Download the MIB files from OmniPath_software page, for example:

The following steps makes it possible to use Intel’s MIB files for defining SNMP OIDs:

  1. Create a directory for the MIB files and unpack the .mi2 files:

    mkdir -p $HOME/.snmp/mibs
    unzip -d $HOME/.snmp/mibs <download-location>/
  2. Create a file $HOME/.snmp/snmp.conf that includes entries corresponding to the “DEFINITIONS ::= BEGIN” lines in all the .mi2 files:

    mibs +ICS-MASTER-MIB
    mibs +OPA-STAT-MIB

    The following one-liner will print the lines needed for $HOME/.snmp/snmp.conf:

    grep DEFINITIONS $HOME/.snmp/mibs/*.mi2 | awk -F: '{print $2}' | awk '{printf("mibs +%s\n", $1)}'
  3. Run the snmpwalk command for the given managed switch name (or IP address) specifying ics as the OID value:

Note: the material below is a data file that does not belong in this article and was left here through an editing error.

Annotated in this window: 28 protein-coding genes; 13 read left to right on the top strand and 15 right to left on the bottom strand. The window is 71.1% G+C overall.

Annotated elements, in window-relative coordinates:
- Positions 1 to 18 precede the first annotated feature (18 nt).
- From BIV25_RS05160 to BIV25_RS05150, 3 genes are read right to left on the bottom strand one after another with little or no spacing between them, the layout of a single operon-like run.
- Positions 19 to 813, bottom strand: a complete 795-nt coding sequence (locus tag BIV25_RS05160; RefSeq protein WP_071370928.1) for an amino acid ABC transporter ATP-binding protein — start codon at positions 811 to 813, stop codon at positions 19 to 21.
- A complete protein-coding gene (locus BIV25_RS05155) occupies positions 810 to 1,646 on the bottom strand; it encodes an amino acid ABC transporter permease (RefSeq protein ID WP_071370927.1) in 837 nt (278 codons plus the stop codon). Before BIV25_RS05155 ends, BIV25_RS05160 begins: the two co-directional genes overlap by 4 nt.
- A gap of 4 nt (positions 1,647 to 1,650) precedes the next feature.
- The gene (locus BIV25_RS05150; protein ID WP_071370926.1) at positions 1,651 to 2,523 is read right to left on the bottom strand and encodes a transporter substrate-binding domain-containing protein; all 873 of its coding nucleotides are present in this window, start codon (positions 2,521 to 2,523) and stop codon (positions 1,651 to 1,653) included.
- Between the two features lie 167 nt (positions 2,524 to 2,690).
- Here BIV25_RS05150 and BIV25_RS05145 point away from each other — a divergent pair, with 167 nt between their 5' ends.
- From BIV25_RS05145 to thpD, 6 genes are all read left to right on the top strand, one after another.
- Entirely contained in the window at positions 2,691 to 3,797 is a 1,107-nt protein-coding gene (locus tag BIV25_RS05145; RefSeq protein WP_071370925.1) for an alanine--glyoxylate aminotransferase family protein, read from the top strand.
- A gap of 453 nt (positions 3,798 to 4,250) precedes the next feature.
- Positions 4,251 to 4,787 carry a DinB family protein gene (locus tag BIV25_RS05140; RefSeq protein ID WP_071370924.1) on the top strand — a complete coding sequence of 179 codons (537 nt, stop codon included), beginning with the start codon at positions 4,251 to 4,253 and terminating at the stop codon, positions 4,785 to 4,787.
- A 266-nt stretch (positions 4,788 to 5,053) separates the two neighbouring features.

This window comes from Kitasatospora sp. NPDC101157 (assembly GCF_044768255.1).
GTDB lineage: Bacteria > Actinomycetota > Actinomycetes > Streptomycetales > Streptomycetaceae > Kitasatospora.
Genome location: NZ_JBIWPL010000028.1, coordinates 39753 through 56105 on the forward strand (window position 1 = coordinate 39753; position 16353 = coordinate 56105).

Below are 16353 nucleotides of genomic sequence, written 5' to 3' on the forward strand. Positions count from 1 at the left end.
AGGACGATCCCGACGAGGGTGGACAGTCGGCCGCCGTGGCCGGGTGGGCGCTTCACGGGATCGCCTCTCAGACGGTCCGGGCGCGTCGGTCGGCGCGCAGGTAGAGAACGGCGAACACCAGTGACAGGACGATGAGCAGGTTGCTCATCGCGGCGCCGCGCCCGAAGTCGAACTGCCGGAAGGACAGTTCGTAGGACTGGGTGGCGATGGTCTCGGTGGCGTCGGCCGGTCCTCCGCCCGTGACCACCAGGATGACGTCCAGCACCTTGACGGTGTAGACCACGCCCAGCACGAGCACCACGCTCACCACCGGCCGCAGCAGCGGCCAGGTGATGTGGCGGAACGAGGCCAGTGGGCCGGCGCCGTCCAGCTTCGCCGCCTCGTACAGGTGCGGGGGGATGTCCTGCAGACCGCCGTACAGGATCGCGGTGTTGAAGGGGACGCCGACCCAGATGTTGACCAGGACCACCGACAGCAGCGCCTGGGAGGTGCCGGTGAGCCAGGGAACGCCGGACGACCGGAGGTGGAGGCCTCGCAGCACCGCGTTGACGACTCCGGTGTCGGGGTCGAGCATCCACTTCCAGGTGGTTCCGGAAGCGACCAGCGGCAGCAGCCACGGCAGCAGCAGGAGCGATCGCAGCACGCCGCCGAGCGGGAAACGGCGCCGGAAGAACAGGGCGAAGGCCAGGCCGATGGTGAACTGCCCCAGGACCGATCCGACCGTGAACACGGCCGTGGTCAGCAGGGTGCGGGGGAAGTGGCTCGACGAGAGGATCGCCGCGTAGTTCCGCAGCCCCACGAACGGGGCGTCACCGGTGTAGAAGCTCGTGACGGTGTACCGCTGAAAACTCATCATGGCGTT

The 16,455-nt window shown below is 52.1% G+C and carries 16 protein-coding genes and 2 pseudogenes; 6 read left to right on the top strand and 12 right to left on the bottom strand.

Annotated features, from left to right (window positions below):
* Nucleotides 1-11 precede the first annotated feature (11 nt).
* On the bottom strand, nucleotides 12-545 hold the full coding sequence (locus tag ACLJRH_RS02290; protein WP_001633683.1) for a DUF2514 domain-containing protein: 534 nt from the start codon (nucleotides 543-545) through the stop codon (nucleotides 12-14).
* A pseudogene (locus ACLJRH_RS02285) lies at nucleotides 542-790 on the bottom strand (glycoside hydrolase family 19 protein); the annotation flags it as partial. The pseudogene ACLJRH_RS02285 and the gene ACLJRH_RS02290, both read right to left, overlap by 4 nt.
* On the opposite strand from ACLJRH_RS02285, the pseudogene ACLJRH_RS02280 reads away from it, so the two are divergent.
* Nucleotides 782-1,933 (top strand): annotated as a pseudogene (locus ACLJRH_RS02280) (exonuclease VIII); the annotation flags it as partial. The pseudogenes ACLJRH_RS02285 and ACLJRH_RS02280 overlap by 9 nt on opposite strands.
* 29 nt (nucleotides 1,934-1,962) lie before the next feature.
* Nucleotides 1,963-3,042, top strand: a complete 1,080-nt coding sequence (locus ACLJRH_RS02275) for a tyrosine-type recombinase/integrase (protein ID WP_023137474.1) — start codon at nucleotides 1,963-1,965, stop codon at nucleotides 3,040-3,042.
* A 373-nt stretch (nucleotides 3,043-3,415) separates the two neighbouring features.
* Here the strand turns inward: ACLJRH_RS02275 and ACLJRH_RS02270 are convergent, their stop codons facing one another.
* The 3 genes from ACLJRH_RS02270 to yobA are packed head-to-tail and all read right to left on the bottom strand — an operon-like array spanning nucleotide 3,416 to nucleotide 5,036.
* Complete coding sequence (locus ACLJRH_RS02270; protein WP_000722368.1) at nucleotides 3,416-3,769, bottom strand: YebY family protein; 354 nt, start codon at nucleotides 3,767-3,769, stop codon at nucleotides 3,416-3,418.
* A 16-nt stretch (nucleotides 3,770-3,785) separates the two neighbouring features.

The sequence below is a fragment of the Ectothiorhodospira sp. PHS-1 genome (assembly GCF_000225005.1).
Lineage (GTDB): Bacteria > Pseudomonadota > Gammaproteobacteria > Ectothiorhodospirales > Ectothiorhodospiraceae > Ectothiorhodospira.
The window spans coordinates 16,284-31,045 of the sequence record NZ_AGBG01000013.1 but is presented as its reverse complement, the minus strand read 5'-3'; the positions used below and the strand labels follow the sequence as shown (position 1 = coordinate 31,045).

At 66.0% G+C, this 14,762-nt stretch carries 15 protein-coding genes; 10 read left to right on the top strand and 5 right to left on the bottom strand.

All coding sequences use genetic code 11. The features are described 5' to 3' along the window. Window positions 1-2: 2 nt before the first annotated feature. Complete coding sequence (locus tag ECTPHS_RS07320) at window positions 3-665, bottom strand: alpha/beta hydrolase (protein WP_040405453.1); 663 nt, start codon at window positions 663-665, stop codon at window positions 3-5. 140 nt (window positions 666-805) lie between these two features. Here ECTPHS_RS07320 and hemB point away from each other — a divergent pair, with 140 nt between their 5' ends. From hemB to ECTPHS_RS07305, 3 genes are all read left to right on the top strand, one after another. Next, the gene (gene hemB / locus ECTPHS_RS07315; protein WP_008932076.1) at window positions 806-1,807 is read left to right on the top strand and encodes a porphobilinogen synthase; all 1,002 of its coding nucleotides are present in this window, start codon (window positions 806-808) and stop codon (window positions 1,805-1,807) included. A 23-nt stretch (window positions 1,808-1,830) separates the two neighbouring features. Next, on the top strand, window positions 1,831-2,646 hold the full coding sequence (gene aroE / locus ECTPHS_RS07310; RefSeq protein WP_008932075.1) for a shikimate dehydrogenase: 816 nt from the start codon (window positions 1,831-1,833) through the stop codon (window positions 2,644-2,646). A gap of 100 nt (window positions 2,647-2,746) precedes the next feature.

snmpwalk -Oa -v2c -cpublic <switchname> ics

Serial number of managed switches

It is possible to read the switch serial number and model name using the above SNMP setup with these commands:

$ snmpwalk -Oa -v2c -cpublic <IP-address> icsChassisSystemUnitFruSerialNumber.1
ICS-CHASSIS-MIB::icsChassisSystemUnitFruSerialNumber.1 = STRING: USFUxxxx
$ snmpwalk -Oa -v2c -cpublic <IP-address> icsChassisSystemUnitFruModel.1
ICS-CHASSIS-MIB::icsChassisSystemUnitFruModel.1 = STRING: 100SWE48QF2

All switch information can be read by:

$ snmpwalk -Oa -v2c -cpublic <IP-address> icsChassisMib

Unmanaged switch configurations

Only switches with the Management Module installed can be accessed via the RJ45 network port. Unmanaged switches have a deactivated RJ45 port.

See the document Intel® Omni-Path Fabric Suite FastFabric User Guide.

To list all switches (managed and unmanaged) in the OPA fabric:

opasaquery -t sw

To configure the switch names, see section 3.5 FastFabric OPA Switch Setup/Admin Menu. Run the command: